Making Baby: Essential Habits for Getting Fertile

June 2, 2014

Pregnancy. In what has become an era of quick fixes and instant gratification, it’s a natural state of being that has suffered as a result of this “have it all now” mentality—due in large part, say some experts, to the anxiety that can come from not getting what we want, as quickly as we want it.

With one in six Australian couples experiencing infertility according to the Fertility Association of Australia, getting pregnant is no longer guaranteed after a few steamy nights under the sheets. Yet, with a deeper understanding of why infertility occurs, healing can, in many cases, begin and parents-to-be can replace stress of “trying” with daily habits that can bring them closer to conception.

“Stress adversely impacts fertility,” says Melbourne-based Chinese Medicine practitioner Dr Karen Pohlner, co-author of Unlocking the Mysteries of Chinese Medicine (Bamboo Spirit Publishing). “Couples often find that conception occurs during and immediately following holiday and honeymoon periods (when stress is absent).”

While modern medicine has put babes in arms through treatments such as IVF, it’s ancient philosophies and understandings based in Chinese Medicine that dig deeper, looking at the couple from a holistic viewpoint, offering tailored treatments to foster the health and wellbeing of the entire family. These treatments can regulate hormones and boost fertility, as well as a mother’s ability to cope with the mental, physical and emotional demands that can come post partum.

pregnancy, stress, diet, chinese medicinePrepare to Prepare

Many holistic health practitioners advise more than simply hitting pause on the contraceptive pill, if falling pregnant and growing a healthy baby is the goal. In Chinese Medicine, says Dr Pohlner, couples should begin preparing for parenthood at least 12 months prior to falling pregnant. This is seen as crucial to ensure the birth of healthy offspring who will remain vital and vibrant in the world.

“The primary purpose of the prenatal phase is to help women get into the best possible condition to conceive a healthy baby without depleting their own energy reserves,” Dr Pohlner says.

“The aim at this stage is to regulate the menstrual period. Ideally, the period should have a regular 28-day cycle that comes and goes harmoniously with the waxing and waning of the moon, day one occurring on the full moon—however—most women don’t follow this cycle, and this isn’t cause for alarm. For those who do follow this cycle, however, a Traditional Chinese Medicine practitioner can see that the internal reproductive health is in balance.”

Despite the common occurrence of irregular menstrual cycles, Dr Pohlner says women will still fall pregnant.

“The overwhelming motive force in nature is to reproduce to ensure continuity of the species,” she adds.

Healthy eating, including adequate hydration, and regular exercise are other important factors to adopt well before planning a pregnancy. This is also the time to kick habits such as smoking and drinking, giving the mother chance to repair her body before it becomes home to the growing embryo. The developing embryo requires a synergistic blend of vitamins and minerals, which should be assimilated via wholefoods and bioavailable supplements.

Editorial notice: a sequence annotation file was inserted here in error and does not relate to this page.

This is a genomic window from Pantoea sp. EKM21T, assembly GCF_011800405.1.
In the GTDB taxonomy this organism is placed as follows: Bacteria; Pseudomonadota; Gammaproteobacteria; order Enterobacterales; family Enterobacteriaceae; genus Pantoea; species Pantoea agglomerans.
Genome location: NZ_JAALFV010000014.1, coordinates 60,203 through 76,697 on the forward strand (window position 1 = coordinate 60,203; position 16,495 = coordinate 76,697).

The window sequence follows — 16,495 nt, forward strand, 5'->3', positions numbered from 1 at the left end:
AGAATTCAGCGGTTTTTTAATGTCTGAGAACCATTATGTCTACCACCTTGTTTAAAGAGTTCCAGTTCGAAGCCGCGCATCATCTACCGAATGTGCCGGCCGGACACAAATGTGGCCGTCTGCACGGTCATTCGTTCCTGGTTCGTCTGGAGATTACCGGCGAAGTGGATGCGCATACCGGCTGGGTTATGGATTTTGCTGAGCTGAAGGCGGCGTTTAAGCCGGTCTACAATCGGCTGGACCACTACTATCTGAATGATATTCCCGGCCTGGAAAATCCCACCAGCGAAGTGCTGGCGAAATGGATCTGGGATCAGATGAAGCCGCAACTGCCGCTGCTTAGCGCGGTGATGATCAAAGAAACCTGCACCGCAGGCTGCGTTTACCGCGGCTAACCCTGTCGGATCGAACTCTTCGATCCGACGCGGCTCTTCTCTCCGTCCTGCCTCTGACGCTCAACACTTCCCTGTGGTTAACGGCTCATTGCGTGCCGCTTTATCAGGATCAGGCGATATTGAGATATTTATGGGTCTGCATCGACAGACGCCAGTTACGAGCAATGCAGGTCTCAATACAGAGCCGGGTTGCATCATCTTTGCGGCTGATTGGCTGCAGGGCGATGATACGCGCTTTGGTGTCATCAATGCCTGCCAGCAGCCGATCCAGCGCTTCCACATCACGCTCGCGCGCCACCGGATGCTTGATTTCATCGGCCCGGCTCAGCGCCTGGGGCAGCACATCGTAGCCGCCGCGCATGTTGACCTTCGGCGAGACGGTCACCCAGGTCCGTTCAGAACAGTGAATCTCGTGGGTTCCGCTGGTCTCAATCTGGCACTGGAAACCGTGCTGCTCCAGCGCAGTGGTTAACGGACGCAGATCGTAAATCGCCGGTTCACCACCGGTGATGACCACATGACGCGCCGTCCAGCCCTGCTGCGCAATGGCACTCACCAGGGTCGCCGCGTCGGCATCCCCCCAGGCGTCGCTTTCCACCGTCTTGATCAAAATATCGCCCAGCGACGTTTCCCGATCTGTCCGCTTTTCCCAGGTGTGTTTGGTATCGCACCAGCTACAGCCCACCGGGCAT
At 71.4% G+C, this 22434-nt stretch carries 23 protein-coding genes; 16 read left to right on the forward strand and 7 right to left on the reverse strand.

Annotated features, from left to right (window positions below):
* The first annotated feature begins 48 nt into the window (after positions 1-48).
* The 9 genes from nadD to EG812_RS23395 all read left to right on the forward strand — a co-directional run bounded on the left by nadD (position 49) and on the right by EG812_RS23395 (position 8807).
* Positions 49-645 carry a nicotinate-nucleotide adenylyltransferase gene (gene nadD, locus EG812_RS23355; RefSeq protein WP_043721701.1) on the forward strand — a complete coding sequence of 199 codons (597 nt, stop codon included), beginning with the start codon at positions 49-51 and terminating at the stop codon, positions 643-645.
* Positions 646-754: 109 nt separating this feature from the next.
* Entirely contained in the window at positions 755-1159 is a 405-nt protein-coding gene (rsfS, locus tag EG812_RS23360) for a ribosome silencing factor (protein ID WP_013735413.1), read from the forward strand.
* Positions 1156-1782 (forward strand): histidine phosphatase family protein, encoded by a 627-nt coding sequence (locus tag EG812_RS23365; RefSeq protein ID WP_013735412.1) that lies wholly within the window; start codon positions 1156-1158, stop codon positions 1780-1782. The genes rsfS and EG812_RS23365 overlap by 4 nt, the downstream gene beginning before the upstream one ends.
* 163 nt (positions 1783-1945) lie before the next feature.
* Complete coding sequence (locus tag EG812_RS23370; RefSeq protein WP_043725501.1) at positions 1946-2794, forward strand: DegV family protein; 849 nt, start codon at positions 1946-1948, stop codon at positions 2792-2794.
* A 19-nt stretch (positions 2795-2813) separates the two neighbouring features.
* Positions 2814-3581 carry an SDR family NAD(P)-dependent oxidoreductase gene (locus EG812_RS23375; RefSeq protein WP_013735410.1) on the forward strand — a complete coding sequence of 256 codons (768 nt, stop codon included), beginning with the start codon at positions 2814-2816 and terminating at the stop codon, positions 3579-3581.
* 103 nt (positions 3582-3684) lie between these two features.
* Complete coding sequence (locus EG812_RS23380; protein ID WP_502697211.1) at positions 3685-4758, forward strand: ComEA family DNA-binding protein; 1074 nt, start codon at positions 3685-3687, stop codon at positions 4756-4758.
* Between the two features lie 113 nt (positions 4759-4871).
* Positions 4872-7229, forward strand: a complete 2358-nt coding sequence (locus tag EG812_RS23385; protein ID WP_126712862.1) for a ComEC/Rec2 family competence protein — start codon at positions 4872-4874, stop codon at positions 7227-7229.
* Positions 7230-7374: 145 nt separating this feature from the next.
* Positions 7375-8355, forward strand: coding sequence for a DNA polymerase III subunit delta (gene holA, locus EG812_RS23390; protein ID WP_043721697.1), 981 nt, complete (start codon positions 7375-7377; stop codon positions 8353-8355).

According the Weston A. Price Foundation, good maternal nutrition prior to and during pregnancy can “protect the offspring from diabetes, stroke, heart disease, kidney disease and memory loss later in life”.

12 Months Prior to Pregnancy: A Step-by-Step Guide

While there’s no perfect way to prepare for pregnancy, there are some healthy steps mothers-to-be in particular can take to get body baby ready.

• Make an appointment with an holistic health expert, such as a Chinese Medicine practitioner, to determine your state of health, specific to pregnancy;

• Book in for a blood tests, including a live blood analysis. This can quickly help mums-to-be determine what nutrients are missing from their diets, while also gaining advice on what natural supplements may be beneficial in the pregnancy preparation stage;

• Take steps to stop habits such as smoking and regular alcohol consumption;

• Increase intake of organic fruits, vegetables, nuts and non-GMO grains. Raw food smoothies are a great way to pack a lot of nutrition into one meal.

• Good fats are essential to foetal growth, especially brain development. Omegas 3, 6 and 9 can be found in such foods as cold pressed extra virgin coconut oil, avocados, flaxseeds, hemp seeds, walnuts, pumpkin seeds, brazil nuts and sesame seeds.

• Stop drinking tap water and water from plastic bottles, which leach chemicals. Natural spring water is the best way to hydrate. The standard recommended eight glasses per day is a good goal to reach.

• Consider talking to a qualified health professional about undertaking a detoxification program that’s tailored to you. Assisting elimination of toxins prior to pregnancy can ease burden on the body during the nine months of gestation, freeing it up to grow a healthy baby;

• Eliminate all stress. Practices such as meditation, tai chi and chi gong are great stress relievers, while also giving the student health-boosting benefits. Emotional Freedom Techniques (EFT) and visualisation are also highly beneficial to help remove stressors from past traumas and everyday living.

Originally printed in Australian Natural Health magazine. To sign up for your very own subscription, click here.

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